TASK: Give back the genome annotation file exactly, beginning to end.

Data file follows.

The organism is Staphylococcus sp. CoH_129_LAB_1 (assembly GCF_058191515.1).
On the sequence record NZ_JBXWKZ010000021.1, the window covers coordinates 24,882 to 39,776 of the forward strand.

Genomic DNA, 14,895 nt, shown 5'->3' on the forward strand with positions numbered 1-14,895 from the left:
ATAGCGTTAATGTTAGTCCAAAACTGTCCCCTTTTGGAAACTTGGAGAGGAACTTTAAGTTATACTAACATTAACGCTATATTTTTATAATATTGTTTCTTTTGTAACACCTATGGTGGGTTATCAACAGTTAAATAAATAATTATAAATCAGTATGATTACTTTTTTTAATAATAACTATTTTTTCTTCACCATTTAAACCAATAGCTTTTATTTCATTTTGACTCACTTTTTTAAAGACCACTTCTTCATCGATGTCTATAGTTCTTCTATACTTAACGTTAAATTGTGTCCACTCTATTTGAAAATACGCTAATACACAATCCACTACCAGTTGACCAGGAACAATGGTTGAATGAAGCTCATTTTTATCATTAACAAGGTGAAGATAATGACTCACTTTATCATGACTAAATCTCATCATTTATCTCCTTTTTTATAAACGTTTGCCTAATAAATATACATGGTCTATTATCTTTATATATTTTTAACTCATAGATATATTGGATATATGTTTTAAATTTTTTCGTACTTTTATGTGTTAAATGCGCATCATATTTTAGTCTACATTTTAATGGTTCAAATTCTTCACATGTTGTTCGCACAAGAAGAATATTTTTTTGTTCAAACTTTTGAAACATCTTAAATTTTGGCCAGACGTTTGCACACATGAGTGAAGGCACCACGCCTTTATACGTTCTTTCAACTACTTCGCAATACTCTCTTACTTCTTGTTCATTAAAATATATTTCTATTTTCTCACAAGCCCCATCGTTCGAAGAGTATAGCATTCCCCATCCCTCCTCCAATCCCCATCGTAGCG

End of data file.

The organism is Staphylococcus sp. CoH_129_LAB_1 (assembly GCF_058191515.1).
On the sequence record NZ_JBXWKZ010000021.1, the window covers coordinates 24,882 to 39,776 of the forward strand.

Genomic DNA, 14,895 nt, shown 5'->3' on the forward strand with positions numbered 1-14,895 from the left:
ATAGCGTTAATGTTAGTCCAAAACTGTCCCCTTTTGGAAACTTGGAGAGGAACTTTAAGTTATACTAACATTAACGCTATATTTTTATAATATTGTTTCTTTTGTAACACCTATGGTGGGTTATCAACAGTTAAATAAATAATTATAAATCAGTATGATTACTTTTTTTAATAATAACTATTTTTTCTTCACCATTTAAACCAATAGCTTTTATTTCATTTTGACTCACTTTTTTAAAGACCACTTCTTCATCGATGTCTATAGTTCTTCTATACTTAACGTTAAATTGTGTCCACTCTATTTGAAAATACGCTAATACACAATCCACTACCAGTTGACCAGGAACAATGGTTGAATGAAGCTCATTTTTATCATTAACAAGGTGAAGATAATGACTCACTTTATCATGACTAAATCTCATCATTTATCTCCTTTTTTATAAACGTTTGCCTAATAAATATACATGGTCTATTATCTTTATATATTTTTAACTCATAGATATATTGGATATATGTTTTAAATTTTTTCGTACTTTTATGTGTTAAATGCGCATCATATTTTAGTCTACATTTTAATGGTTCAAATTCTTCACATGTTGTTCGCACAAGAAGAATATTTTTTTGTTCAAACTTTTGAAACATCTTAAATTTTGGCCAGACGTTTGCACACATGAGTGAAGGCACCACGCCTTTATACGTTCTTTCAACTACTTCGCAATACTCTCTTACTTCTTGTTCATTAAAATATATTTCTATTTTCTCACAAGCCCCATCGTTCGAAGAGTATAGCATTCCCCATCCCTCCTCCAATCCCCATCGTAGCG